27
NuMe Health, 1441 Canal Street, New Orleans, LA 70112, USA.
28
Departments of Psychiatry and Medicine, Brigham and Women's Hospital and Harvard Medical School, Boston, MA, USA.
29
Department of Neuroscience and Pharmacology, University of Copenhagen, Copenhagen N, Denmark.
30
Department of Psychosomatic Internal Medicine, Kagoshima University Graduate School of Medical and Dental Sciences, Kagoshima, Japan.
31
Institute of Neuroscience and Physiology, The Sahlgrenska Academy at the University of Gothenburg, Gothenburg, Sweden.
32
Medizinische Klinik I, Universitätsklinikum Schleswig-Holstein Campus Lübeck, Lübeck, Germany.
33
Centre for Endocrinology, William Harvey Research Institute, Barts and the London, Queen Mary University of London, London, UK.
34
New York Obesity Research Center, Department of Medicine, Columbia University College of Physicians and Surgeons, New York, NY, USA.
35
Diabetes Complications Research Centre, Conway Institute, University College Dublin, Ireland.
36
Division of Neurology, Respirology, Endocrinology and Metabolism, Department of Internal Medicine, Faculty of Medicine, University of Miyazaki, Kiyotake, Miyazaki, Japan.
37
Division of Endocrinology and Metabolism, University of Virginia, Charlottesville, VA, USA.
38
Department of Internal Medicine, Department of Medicine, University of Cincinnati College of Medicine, Cincinnati, OH, USA.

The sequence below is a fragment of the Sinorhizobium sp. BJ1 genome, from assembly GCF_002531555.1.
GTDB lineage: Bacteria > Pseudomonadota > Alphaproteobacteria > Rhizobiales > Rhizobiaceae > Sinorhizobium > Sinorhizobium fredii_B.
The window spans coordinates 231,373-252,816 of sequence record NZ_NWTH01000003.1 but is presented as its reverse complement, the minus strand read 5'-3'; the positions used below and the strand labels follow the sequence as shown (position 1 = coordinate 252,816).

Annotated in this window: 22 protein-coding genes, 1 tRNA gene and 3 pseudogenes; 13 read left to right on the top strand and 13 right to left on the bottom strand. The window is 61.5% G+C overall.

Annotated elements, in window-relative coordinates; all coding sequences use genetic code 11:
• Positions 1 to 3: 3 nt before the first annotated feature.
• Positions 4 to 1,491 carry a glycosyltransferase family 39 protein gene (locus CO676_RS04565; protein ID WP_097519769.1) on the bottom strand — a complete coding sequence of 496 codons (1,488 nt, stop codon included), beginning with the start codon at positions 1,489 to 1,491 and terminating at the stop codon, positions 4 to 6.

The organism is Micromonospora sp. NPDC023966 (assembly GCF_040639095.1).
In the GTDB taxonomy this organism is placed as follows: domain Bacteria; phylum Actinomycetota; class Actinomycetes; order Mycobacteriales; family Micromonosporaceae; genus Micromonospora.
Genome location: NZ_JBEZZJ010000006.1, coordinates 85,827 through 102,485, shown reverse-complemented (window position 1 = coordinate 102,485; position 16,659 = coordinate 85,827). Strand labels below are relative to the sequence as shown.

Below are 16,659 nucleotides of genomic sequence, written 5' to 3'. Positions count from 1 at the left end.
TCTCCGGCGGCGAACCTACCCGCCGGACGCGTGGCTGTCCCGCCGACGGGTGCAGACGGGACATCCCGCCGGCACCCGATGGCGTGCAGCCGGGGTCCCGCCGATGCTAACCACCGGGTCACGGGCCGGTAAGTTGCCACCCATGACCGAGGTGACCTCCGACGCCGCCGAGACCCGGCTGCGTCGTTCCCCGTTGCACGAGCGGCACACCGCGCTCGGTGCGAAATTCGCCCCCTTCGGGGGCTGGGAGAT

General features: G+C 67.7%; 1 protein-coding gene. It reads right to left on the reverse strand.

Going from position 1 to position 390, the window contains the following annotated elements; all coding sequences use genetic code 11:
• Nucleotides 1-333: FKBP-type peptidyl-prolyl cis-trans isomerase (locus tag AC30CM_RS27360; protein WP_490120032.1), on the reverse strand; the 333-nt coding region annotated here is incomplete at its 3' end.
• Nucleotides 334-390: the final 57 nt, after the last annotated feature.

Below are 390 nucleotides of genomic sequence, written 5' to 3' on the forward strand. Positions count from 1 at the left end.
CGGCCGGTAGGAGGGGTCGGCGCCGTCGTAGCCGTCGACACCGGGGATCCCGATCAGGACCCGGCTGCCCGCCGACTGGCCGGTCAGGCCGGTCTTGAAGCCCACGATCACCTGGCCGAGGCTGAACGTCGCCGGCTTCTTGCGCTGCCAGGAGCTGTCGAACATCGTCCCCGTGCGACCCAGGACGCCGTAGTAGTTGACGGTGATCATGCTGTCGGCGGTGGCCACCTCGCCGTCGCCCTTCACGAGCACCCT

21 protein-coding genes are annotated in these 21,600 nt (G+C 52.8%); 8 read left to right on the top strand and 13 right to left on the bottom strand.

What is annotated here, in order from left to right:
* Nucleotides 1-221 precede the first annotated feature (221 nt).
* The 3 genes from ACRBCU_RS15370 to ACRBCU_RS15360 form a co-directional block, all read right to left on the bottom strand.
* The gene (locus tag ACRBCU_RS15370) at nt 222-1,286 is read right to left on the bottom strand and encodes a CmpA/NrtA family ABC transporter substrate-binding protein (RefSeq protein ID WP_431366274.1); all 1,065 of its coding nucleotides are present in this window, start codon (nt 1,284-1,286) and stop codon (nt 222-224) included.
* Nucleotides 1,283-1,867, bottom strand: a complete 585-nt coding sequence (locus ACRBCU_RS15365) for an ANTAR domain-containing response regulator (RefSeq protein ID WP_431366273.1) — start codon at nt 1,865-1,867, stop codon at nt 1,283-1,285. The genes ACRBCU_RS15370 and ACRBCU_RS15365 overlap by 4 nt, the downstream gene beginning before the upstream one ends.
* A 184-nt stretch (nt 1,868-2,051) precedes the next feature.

39
Department of Neuroscience and Pharmacology, Laboratory for Molecular Pharmacology, The Panum Institute, University of Copenhagen, Copenhagen, Denmark.
40
Department of Surgery, University of Michigan School of Medicine, Ann Arbor, MI, USA.
41
Children's Nutrition Research Center, Department of Pediatrics, Baylor College of Medicine, Houston, TX, USA.
42
Department of Genetics and Development, Columbia University, New York, NY, USA.
43
Department of Medicine, Erasmus University MC, Rotterdam, The Netherlands.
44
Rhythm Pharmaceuticals, Boston, MA, USA.
45
Departments of Internal Medicine and Psychiatry, The University of Texas Southwestern Medical Center, Dallas, TX, USA.
46
Molecular Genetics, Institute of Life Science, Kurume University, Kurume, Japan.
47
National Cerebral and Cardiovascular Center Research Institute, Osaka, Japan.
48
The Scripps Research Institute, Florida Department of Metabolism & Aging, Jupiter, FL, USA.
49
Program in Integrative Cell Signaling and Neurobiology of Metabolism, Section of Comparative Medicine, Yale University School of Medicine, New Haven, CT, USA.
50
Institute for Diabetes and Obesity, Helmholtz Zentrum München, München, Germany ; Division of Metabolic Diseases, Department of Medicine, Technical University Munich, Munich, Germany.

Abstract

BACKGROUND:

The gastrointestinal peptide hormone ghrelin was discovered in 1999 as the endogenous ligand of the growth hormone secretagogue receptor. Increasing evidence supports more complicated and nuanced roles for the hormone, which go beyond the regulation of systemic energy metabolism.

SCOPE OF REVIEW:

In this review, we discuss the diverse biological functions of ghrelin, the regulation of its secretion, and address questions that still remain 15 years after its discovery.

MAJOR CONCLUSIONS:

In recent years, ghrelin has been found to have a plethora of central and peripheral actions in distinct areas including learning and memory, gut motility and gastric acid secretion, sleep/wake rhythm, reward seeking behavior, taste sensation and glucose metabolism.

KEYWORDS:

Ghrelin; Growth hormone segretagogue receptor

Supplemental Content

Full text links

Icon for Elsevier Science Icon for PubMed Central
Loading ...
Support Center